As marketers, we must gather quality information from consumers in order to make business decisions. We need to mine opinions from all types of people in order to paint the right picture.
But which method is best to gather information? And how do we determine that the information is in fact, quality?
The Pew Research Center had a similar question. They were wondering if the answers they received from research participants differed online versus over the telephone. They gathered their participants from a similar pool and asked the same thread of questions.
The results from the study, though not shocking, reinforced their hypothesis.
Although the overall results differed a little, the range in several of the questions was significant.
There was a common theme with the questions — all of them dealt with social proof; how the participant could be viewed if other people could hear and judge that participant based on their responses. When the answers from the telephone were compared to those from the Web, the Web responses were much more negative and less empathetic.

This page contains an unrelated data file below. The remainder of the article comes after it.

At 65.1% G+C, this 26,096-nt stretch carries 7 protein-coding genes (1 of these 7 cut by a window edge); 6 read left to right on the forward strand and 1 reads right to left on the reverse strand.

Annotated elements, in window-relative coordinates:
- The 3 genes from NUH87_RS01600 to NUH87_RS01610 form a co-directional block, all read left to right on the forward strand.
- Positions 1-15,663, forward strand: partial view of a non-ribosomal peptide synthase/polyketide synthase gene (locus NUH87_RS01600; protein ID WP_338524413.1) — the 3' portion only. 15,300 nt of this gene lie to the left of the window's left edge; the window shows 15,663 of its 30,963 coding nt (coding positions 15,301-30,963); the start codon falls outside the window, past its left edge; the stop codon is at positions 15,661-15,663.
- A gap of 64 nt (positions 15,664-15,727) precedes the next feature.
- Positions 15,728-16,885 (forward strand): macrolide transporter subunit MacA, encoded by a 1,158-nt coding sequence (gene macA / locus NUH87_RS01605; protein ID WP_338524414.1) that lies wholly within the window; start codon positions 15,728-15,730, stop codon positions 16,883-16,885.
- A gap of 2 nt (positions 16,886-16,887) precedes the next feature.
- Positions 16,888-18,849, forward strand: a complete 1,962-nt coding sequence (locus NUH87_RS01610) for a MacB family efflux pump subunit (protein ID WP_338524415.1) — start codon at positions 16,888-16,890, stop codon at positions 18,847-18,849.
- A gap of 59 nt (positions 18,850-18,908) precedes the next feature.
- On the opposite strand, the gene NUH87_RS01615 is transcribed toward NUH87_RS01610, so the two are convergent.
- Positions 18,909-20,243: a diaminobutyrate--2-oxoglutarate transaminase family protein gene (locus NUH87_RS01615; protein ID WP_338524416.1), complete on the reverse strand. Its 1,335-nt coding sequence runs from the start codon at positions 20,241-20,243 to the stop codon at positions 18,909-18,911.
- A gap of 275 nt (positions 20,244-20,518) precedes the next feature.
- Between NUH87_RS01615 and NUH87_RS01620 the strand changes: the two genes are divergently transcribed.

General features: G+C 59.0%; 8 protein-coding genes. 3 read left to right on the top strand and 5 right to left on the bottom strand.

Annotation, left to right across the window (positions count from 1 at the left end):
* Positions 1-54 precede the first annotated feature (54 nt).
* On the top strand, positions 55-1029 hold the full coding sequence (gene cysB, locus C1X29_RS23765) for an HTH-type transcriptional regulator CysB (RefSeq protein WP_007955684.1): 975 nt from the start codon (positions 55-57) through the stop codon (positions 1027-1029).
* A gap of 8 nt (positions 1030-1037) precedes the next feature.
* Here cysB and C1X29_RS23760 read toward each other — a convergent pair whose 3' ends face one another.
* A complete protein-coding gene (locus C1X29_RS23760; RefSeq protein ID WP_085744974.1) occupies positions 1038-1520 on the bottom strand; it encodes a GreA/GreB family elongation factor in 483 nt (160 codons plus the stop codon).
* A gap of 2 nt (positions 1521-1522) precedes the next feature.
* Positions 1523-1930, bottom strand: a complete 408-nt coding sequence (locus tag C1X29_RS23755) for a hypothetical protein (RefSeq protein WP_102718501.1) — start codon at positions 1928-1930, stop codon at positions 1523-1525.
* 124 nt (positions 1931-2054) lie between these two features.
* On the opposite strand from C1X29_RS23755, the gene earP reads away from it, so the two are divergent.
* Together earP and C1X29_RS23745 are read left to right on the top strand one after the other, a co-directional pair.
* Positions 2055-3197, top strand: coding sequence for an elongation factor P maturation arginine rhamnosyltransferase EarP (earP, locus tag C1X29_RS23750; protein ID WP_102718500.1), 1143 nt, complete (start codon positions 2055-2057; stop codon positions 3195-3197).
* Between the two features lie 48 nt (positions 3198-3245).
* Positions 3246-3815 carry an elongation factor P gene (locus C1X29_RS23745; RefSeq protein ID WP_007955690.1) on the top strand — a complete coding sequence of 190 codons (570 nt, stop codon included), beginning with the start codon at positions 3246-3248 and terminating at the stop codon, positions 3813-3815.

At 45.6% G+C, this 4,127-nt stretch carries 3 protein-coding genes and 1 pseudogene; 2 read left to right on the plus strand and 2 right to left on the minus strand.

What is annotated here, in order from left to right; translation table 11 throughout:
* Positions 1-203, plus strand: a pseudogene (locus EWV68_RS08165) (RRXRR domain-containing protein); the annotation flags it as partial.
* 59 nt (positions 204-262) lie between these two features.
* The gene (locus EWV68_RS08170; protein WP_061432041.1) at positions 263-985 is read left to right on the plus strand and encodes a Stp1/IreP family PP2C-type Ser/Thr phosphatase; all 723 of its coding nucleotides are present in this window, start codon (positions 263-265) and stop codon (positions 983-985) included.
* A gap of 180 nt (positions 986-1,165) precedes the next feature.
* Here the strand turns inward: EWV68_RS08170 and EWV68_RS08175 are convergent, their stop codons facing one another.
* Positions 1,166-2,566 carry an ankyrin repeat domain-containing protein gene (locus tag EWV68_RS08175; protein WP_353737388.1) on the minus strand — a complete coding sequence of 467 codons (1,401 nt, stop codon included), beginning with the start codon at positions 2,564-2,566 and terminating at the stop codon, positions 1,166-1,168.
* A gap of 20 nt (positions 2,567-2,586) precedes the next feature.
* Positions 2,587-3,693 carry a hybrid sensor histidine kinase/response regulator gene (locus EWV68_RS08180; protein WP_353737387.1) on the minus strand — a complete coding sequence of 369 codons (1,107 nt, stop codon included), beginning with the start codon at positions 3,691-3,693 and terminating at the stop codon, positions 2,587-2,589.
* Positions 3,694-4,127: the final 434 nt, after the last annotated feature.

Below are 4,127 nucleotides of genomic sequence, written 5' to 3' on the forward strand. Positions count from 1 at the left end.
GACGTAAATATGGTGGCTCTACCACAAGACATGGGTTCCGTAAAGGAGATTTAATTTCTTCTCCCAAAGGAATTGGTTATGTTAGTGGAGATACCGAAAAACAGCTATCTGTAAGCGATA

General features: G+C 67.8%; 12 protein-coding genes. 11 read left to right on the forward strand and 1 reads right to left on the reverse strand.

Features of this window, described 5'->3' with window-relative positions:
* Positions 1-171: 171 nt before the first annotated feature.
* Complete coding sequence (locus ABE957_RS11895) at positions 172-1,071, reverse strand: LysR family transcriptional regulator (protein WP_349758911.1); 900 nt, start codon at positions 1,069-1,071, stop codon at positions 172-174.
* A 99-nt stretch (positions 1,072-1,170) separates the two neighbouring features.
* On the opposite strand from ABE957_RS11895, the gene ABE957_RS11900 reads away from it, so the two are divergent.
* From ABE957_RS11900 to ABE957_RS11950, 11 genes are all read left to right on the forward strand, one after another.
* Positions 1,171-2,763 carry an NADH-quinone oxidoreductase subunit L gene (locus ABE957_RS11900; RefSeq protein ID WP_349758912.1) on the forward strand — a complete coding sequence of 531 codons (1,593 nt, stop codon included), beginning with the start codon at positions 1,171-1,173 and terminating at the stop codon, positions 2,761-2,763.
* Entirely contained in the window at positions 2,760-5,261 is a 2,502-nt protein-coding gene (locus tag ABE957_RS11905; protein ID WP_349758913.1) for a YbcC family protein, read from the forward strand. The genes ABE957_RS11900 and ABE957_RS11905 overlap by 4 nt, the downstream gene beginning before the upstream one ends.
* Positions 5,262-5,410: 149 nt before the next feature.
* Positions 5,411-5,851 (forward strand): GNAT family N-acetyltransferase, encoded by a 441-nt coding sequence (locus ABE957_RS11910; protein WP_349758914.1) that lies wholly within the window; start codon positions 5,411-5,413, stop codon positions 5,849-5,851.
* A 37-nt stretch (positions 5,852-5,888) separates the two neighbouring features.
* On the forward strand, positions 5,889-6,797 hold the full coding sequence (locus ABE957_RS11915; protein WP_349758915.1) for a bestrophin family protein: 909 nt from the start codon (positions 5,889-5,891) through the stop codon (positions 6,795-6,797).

Why? Because on the phone, you are still interacting with a person. The voice on the other end, in the participant's mind, can form an opinion of that person. Naturally, humans try to avoid conflict and desire to be liked, so talking on the phone would force more favorable responses. On the Web, the curse of anonymity reigns and social proof becomes irrelevant. People don't hold back. Studies have shown that people share more negative opinions than positive; the usual results for online surveys tend to be more negative.
What can marketers do with this information? We must continue to understand that although market research is important, we must take it with a grain of salt. We also must continue to employ multiple ways to gather information instead of relying on a single method. Perhaps we can also design studies where social proof is important, and where it isn't, to better qualify the data.
Dwayne W. Waite Jr. is partner and principal at JDW: The Charlotte Agency, a marketing and advertising shop in Charlotte, NC. He enjoys consumer behavior, economics, and football.
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